Like many large U.S. cities, Newark has spent the better part of the last 40 years struggling with unemployment, crime, and a flight of residents to the suburbs. The once-thriving metropolis mirrored the freefall that stalled similar-sized cities such as Detroit, Cleveland, Washington, D.C., and St. Louis.


But Newark’s advantageous geographical position – near the heart of the greater New York City region and with one of the nation’s largest international ports – may give the city a leg up on the rest of the country’s struggling metropolitan areas that are attempting to revive themselves.

In fact, the city of nearly 280,000 people is in the midst of its biggest development spurt in decades.

“There is tremendous potential in this city,” says Gordon Griffin, managing principal for Princeton-based Hillier Architecture, which has designed several projects in Newark over the last two years. “It fell into disrepair, as many urban areas did in the mid-1960s, and it’s been slow to come back. But something is ready to happen. It’s already happening.”

Downtown Area is the Key Element 

Municipal officials are pinning their hopes for a civic “renaissance” on the $700 million Newark Downtown Core Redevelopment District, which is anchored by the Prudential Center, the future home of the New Jersey Devils hockey franchise.

The idea is to give the downtown an identity that is attractive enough to lure residents out of the suburbs – or even New York – and into Newark, and to create a catalyst sparking new projects elsewhere in the city, says Ted Domuracki, president of MAST Construction Services of Little Falls, N.J., which is serving as owner’s representative for the Newark Downtown Core Redevelopment Corporation and its plans to build out the entire 24-acre district around the arena.

“The energy [the Prudential Center] is going to put into the whole area is going to be huge,” he adds. “The level of activity downtown is really the key to the rest of the development in the area.”

Construction on the $375 million, 18,000-seat arena, under the direction of Gilbane Building of Providence, R.I., began in 2005 and is slated for completion in time for the 2007-2008 National Hockey League season that starts in October.

The red-and-charcoal brick, steel, and glass exterior, designed by Morris Adjmi Architects of New York, is nearly completed, and work on the interior designed by Kansas City-based HOK Sport is also advancing this summer. [See related feature in this section].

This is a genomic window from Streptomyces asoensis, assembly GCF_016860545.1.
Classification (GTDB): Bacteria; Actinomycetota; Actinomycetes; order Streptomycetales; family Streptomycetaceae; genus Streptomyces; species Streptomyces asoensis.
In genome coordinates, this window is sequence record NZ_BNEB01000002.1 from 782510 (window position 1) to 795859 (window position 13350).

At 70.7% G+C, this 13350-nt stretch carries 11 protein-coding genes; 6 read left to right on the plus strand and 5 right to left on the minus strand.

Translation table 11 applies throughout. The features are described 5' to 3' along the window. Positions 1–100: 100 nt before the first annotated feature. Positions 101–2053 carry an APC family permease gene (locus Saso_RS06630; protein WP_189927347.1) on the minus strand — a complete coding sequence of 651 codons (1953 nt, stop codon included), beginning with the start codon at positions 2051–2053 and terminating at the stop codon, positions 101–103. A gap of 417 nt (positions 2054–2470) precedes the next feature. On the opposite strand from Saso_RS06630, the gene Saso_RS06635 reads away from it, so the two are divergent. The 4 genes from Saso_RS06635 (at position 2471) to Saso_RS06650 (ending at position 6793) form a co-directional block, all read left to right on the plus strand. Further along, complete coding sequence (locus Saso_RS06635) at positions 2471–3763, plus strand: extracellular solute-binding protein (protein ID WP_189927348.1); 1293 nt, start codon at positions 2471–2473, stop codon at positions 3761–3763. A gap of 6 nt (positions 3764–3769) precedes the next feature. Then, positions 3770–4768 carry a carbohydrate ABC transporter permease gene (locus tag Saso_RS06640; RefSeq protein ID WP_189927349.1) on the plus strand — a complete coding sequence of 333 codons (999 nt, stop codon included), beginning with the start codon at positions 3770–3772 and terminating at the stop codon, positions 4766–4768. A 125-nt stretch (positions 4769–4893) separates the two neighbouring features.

The arena project is the largest part of the downtown core effort, which also calls for a hotel and restaurant in its early stages. At full build-out, the downtown core district will have 6 million sq ft overall, including residential complexes and storefront retail that will cover 32 city blocks.

If any downtown redevelopment is going to take hold, the primary ingredient is getting young professionals to take notice, Griffin says.

“What Newark has going for it right now is an international airport, its proximity to New York City, cultural amenities, sporting venues – it’s got all the parts in pieces,” he adds. “The next thing is getting people living there. Then you’ll have the 24/7 that you need. And I think Gen-Xers want to be back in the cities.”

Long Road to Revival Takes Shape 

The 1997 opening of the New Jersey Performing Arts Center downtown is widely regarded as the genesis of the redevelopment push that the city is undergoing today.

Soon after the opening of the arts center, Newark’s business district added a new $30 million baseball stadium for the Newark Bears of the independent Atlantic League, a modern $50 million Rutgers University law school building, and a new 12-story FBI headquarters building beside the Passaic River.

Then in 2006, New Jersey Transit finished work on a $208 million light-rail shuttle between Newark’s Pennsylvania Station and Broad Street Station. The line not only links the two major commuter hubs but also reaches most of the city’s new attractions.

Scattered new development over those 10 years under the administration of Sharpe James, Newark’s mayor from 1986 to 2006, provided glimpses of the city’s potential for rebirth.

Since then, the 2006 election of Cory Booker – who was James’s political rival and a fellow Democrat – has ratcheted up talk of the city’s revival. The 37-year-old Booker battled but lost a bid for the mayoralty in 2002 to James, whose political roots stretched back to the Civil Rights era of the 1960s. James opted not to run for a sixth term last year.

Now, Booker’s administration has not only taken the helm of the downtown redevelopment that his predecessor launched, but he has created considerable buzz about the city’s prospects by hiring Stefan Pryor – who was  president of the Lower Manhattan Redevelopment Corporation overseeing the World Trade Center rebuilding effort – as Newark’s deputy mayor for economic development.

“The unrealized potential for this city is tragic,” Pryor says. “You get a 24/7 live-and-work community downtown and everything starts to snowball. That will continue to attract additional development. And the arena will be able to be leveraged to create other projects such as additional residential, hotels, and office space.”

Since taking office, Booker has outlined major initiatives to reduce crime in the city, corruption at City Hall, and blight in the neighborhoods, in addition to the redevelopment effort. Booker has created high expectations for a hungry city, says Richard Dressel, president of the Mechanical and Allied Crafts Council of New Jersey, a coalition of various AFL-CIO building industry labor unions.